I’m very excited to be heading to Worcester University to speak on my work generated by residencies in Shetland; in particular a strong dream I had where I saw myself before I was born – which has lead to around 500 watercolours being made. I’m now returning to my first love, oil paint, to articulate and negotiate thoughts and feelings around fluids – sap, blood, milk: milk being the bodily expression of motherly love.
I have great pleasure in inviting you to my forthcoming exhibition at Tremenheere Gallery, which I am sharing with friends.
This body of work has been made in response to time spent in the beautiful gardens at Tremenheere, making drawings and writing about the insights I received from regarding the wild life of the garden.
I will be presenting sequences of watercolours, paintings, writing and monotypes. I’ve decided to also show selected archive works of mine which presage the themes I’ve been exploring recently in depth.
Some months ago I decided to invite friends – artists and poets – whose work responds to related themes to join me in the gallery, hoping this will enrich and broaden the conversations which I trust will be established.
The Opening evening is Friday 6th September, 6 – 8 pm.
I will give an artist’s walk and talk on Sunday September 8th at noon.
There will be workshops on September 8th and 29th (please book through the gallery).
On Friday September 13th Mat Osmond will lead an evening dedicated to Extinction Rebellion (7-9 pm). All are welcome; some of us will be gathering in the cafe from 6 pm.
I’m very excited about this new work, and I’m especially thrilled to be showing in this very fine and special gallery.
Here are two of my works from my recent exhibition at Arusha Gallery in Edinburgh – my first there in five years.
I was very pleased with how the exhibition looked; there was a great crowd at the opening on February 28th; and many people bought copies of my new book, Shetland Notebooks & Sketchbooks, published by Guillemot Press.
The next book launch will be at Tremenheere Gallery just outside Penzance, on April 13th, at 3 pm, when my publisher Luke Thompson and I will talk about the book, and then at 3.30 we will lead a workshop on walking and writing (£15 per person). This event is part of the next Newlyn Society of Artists exhibition, entitled Ex Libris, which has it’s Opening Event on April 6th at 2pm (until 6pm).
this is one of the works in the exhibition in New York…
And in York, U.K., at the New Schoolhouse Gallery, from now until the end of January:
NOW SHOWING: KATE WALTERS THE START THAT FALLS FROM HEAVEN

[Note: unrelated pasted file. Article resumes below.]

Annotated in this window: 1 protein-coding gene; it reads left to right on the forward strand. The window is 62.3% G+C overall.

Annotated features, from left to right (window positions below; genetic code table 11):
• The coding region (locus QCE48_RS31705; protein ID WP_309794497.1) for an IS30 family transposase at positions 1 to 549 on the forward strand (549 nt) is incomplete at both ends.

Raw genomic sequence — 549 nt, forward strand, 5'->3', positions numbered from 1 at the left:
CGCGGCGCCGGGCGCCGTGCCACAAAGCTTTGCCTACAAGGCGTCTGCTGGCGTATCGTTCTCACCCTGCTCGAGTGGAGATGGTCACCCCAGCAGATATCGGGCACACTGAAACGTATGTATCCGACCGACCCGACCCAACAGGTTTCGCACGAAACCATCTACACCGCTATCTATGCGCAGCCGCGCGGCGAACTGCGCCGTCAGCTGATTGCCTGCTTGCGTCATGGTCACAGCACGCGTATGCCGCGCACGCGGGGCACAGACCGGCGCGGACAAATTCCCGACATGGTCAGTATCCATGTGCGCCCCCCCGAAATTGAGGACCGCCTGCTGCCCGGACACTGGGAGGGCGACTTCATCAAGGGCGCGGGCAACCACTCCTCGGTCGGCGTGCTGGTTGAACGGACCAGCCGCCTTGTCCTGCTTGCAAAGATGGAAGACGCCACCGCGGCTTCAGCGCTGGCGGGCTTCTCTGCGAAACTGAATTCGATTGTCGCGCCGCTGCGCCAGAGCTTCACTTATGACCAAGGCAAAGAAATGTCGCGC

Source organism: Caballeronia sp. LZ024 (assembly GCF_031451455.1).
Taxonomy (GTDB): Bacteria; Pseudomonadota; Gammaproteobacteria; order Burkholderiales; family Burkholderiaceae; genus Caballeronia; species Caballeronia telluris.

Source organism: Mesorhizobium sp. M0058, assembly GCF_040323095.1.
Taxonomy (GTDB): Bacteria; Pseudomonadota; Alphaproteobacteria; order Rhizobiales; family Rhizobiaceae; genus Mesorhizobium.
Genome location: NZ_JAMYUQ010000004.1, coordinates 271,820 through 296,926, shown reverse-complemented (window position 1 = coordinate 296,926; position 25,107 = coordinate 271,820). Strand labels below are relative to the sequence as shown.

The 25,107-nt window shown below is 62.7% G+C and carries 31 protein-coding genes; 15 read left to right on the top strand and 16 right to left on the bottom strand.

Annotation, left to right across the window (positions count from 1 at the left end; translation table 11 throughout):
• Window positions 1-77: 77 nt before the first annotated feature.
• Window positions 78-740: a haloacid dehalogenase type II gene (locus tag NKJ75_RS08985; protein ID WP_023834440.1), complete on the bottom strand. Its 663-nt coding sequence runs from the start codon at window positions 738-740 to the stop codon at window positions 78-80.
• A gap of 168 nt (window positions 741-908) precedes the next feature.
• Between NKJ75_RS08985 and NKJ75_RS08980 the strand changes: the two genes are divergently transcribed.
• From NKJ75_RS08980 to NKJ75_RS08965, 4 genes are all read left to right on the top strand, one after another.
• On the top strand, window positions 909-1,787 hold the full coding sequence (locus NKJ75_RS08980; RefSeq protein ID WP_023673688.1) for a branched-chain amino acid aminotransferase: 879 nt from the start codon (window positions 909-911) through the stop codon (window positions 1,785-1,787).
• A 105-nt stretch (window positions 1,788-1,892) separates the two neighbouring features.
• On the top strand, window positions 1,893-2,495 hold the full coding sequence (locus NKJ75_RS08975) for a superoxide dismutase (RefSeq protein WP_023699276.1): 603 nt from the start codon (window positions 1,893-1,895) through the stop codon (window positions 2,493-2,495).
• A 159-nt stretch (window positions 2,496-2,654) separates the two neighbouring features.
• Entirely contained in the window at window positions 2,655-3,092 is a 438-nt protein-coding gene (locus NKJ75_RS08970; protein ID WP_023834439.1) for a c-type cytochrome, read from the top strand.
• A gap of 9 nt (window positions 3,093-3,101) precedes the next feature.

Penzance-based artist Kate Walters’ The Start that Falls from Heaven is an extraordinary, deeply moving exhibition of works in oil and watercolour that were predominantly completed on the isles of Shetland and Iona. The exhibition overflows with motifs of the feminine, the mythical and the natural world and asks: What does it mean to be human, knowing, and living in the anthropocene age?
Here are some images:
I was very happy to be part of Ghost Tide, an exhibition curated by Monika Bobinska and Sarah Sparkes, at Thames Side Studios in London recently. I spent an afternoon offering ‘hollow bone’ sessions (funded by Arts Council England); the pictures show me doing this work with visitors to the exhbition. This work was done in a ceremonial way, with drumming, trance, and song.
The Ghost TideCurated by Monika Bobinska and Sarah Sparkes at Thames-Side StudiosSupported using public funding by the National Lottery through Arts Council England.The Ghost Tide – coinciding with the festivals of Hallowe’en, All Souls and the Day of the Dead – takes as its starting point the perspective that ghosts exist as an idea, or as part of belief system, across cultures, across national borders and throughout recorded history.Most languages contain words to describe the ghost, spirit or immaterial part of a deceased person. Often, these words – like the type of ghost they describe – have traversed borders been assimilated across cultures.
The exhibition, situated next to the Thames Barrier in south-east London, evokes ghosts as a migratory tide of ghosts washed up along the shore of the Thames, their historical baggage in tow.
It also evokes the presence of artists in this part of London, as a migratory tide of creative flotsam and jetsam which ebbs and flows as the city gentrifies and develops.
Featured works include sculpture, installation, film, sound, performance and wall based works.
The exhibition will include installations and outdoor interventions, as well as public events and Sarah Sparkes’ GHost Research Library ghost library.
About the curatorsSarah Sparkes is an artist and curator. Her work, The GHost Formula, 2016, commissioned by FACT (Foundation for Art and Creative Technology) recently toured to NTMoFA (National Taiwan Museum of Fine Arts) as part of the exhibition No Such Thing As Gravity, curated by Rob LaFrenais.She was the 2015 recipient of the MERU ART*SCIENCE Award. Together with Ian Thompson, she was awarded a BEYOND artist residency at Allenheads Contemporary Arts, 2018. Her work is shown by New Art Projects London.Sparkes leads the visual arts and creative research project GHost, curating an on-going programme of exhibitions, performances and inter-disciplinary seminars interrogating the idea of the ghost.